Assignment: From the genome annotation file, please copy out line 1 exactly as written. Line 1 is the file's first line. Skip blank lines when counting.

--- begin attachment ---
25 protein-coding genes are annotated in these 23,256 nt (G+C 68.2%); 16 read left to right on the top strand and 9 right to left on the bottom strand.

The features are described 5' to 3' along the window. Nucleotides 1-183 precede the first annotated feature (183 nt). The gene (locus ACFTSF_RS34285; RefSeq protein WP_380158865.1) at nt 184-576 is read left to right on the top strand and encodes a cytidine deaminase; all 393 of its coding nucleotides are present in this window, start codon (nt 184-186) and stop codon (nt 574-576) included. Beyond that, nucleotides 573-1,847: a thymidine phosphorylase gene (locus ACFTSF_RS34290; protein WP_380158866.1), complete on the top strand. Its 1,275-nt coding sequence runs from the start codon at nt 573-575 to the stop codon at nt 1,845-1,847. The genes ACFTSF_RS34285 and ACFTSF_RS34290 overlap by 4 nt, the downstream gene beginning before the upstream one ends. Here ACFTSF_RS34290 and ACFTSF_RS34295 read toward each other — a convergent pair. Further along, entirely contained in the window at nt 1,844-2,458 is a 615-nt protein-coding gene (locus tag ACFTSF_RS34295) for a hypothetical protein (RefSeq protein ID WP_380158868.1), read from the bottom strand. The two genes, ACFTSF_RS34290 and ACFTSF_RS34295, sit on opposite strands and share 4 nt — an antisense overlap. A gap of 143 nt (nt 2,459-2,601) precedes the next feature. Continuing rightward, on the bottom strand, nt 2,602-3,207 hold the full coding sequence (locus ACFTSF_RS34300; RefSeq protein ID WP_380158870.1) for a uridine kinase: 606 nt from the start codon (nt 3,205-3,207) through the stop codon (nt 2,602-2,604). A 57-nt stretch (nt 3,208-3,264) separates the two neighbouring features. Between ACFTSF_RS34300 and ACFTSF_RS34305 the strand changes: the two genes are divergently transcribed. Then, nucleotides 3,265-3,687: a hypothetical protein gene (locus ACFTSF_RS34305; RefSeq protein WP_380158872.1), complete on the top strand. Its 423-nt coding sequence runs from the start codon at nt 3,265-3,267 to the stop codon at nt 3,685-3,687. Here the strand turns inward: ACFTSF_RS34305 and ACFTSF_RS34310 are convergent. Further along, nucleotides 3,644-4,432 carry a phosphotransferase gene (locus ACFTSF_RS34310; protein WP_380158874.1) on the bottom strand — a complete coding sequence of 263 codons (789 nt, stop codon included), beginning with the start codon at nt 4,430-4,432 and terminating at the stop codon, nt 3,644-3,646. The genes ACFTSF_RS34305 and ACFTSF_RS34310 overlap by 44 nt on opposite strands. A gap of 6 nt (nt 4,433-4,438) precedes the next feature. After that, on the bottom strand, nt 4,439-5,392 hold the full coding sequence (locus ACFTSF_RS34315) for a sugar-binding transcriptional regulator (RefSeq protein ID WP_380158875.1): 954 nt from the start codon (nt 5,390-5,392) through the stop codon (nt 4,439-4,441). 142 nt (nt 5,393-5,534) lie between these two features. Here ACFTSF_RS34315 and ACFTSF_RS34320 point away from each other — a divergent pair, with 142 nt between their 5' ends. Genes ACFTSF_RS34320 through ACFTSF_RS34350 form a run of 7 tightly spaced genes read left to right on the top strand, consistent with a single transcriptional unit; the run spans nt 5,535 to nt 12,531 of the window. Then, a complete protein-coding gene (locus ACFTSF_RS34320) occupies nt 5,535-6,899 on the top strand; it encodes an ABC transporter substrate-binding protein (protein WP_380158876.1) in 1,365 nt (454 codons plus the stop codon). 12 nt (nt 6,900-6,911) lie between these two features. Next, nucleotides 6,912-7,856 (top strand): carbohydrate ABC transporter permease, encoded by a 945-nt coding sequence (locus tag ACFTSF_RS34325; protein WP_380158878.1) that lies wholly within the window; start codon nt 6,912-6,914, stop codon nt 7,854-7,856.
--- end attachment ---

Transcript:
25 protein-coding genes are annotated in these 23,256 nt (G+C 68.2%); 16 read left to right on the top strand and 9 right to left on the bottom strand.